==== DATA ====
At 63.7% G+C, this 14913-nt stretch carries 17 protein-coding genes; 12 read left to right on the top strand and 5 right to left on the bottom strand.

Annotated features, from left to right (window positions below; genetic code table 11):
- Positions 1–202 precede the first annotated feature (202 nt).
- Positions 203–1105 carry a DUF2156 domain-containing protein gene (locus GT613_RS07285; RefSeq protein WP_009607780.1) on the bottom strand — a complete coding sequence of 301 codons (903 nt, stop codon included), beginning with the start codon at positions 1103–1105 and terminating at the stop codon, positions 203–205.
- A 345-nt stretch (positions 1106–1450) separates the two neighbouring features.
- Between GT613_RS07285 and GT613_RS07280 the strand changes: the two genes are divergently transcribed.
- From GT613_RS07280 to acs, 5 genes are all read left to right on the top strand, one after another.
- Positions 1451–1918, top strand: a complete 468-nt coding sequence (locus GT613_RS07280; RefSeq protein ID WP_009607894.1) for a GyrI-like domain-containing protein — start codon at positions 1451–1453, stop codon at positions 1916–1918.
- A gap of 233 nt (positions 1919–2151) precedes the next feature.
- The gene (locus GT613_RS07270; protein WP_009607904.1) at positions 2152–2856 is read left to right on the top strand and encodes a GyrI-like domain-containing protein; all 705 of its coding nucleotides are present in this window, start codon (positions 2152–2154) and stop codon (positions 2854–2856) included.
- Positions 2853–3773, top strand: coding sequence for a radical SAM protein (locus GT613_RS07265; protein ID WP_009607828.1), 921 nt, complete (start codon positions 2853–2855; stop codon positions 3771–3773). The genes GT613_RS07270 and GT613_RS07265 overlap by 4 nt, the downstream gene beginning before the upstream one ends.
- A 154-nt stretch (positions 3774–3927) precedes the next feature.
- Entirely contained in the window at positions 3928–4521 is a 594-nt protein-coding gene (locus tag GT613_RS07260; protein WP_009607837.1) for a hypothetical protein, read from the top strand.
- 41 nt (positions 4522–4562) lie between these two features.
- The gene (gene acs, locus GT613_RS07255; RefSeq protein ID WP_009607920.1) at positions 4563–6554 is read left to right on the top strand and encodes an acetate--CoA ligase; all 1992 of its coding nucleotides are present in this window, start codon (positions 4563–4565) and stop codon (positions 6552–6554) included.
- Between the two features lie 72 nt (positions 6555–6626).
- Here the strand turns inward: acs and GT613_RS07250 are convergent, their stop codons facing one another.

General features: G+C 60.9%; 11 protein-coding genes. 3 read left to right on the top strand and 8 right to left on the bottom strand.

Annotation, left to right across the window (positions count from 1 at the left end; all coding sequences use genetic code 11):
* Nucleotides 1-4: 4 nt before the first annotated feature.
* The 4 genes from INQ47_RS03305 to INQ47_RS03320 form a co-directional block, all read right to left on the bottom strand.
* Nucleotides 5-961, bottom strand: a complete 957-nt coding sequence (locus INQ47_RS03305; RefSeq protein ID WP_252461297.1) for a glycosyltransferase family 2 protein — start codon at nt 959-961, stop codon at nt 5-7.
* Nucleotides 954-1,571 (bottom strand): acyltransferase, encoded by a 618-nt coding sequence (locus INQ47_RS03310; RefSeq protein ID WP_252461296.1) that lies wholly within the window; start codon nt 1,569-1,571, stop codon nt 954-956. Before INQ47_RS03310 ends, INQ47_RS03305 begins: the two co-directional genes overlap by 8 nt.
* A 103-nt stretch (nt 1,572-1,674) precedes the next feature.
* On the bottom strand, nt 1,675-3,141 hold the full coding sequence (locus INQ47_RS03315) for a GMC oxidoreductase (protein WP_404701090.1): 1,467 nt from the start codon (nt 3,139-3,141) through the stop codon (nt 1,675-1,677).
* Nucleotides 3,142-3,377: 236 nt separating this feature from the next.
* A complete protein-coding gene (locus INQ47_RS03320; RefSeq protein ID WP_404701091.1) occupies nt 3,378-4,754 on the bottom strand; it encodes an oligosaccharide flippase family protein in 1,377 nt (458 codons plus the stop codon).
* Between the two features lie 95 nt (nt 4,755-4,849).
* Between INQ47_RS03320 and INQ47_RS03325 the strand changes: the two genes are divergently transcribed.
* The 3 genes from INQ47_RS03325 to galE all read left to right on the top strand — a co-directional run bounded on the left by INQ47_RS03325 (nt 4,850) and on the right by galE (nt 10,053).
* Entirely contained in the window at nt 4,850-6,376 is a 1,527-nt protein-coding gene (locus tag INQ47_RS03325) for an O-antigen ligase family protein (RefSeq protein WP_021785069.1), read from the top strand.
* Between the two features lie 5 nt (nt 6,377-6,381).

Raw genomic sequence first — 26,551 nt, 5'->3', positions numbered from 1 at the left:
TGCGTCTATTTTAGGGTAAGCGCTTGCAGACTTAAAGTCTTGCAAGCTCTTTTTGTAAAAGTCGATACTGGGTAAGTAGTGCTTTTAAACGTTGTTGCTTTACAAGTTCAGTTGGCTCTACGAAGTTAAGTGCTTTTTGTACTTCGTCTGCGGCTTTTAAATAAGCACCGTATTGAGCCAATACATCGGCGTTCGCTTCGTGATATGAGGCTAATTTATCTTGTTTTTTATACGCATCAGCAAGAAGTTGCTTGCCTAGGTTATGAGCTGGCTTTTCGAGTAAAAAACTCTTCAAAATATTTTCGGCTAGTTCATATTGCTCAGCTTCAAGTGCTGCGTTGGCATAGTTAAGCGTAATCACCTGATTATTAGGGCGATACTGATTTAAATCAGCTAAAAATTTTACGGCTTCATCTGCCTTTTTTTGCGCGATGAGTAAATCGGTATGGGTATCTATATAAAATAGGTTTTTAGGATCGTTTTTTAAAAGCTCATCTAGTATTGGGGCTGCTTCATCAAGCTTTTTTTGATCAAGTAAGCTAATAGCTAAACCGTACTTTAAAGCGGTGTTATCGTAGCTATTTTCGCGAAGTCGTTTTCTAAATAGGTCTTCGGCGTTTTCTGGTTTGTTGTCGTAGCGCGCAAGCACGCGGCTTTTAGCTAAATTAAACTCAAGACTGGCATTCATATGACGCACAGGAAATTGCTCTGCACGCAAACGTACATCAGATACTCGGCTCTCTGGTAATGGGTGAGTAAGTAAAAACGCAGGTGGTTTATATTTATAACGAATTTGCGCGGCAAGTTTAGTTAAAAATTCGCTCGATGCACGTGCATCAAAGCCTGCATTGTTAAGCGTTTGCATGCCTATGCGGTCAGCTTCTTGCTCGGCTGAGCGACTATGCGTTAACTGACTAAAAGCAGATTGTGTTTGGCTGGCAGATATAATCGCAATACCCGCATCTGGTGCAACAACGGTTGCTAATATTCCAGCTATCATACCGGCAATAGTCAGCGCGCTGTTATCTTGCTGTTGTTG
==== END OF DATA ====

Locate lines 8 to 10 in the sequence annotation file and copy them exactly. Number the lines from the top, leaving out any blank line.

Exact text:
- Positions 1451–1918, top strand: a complete 468-nt coding sequence (locus GT613_RS07280; RefSeq protein ID WP_009607894.1) for a GyrI-like domain-containing protein — start codon at positions 1451–1453, stop codon at positions 1916–1918.
- A gap of 233 nt (positions 1919–2151) precedes the next feature.
- The gene (locus GT613_RS07270; protein WP_009607904.1) at positions 2152–2856 is read left to right on the top strand and encodes a GyrI-like domain-containing protein; all 705 of its coding nucleotides are present in this window, start codon (positions 2152–2154) and stop codon (positions 2854–2856) included.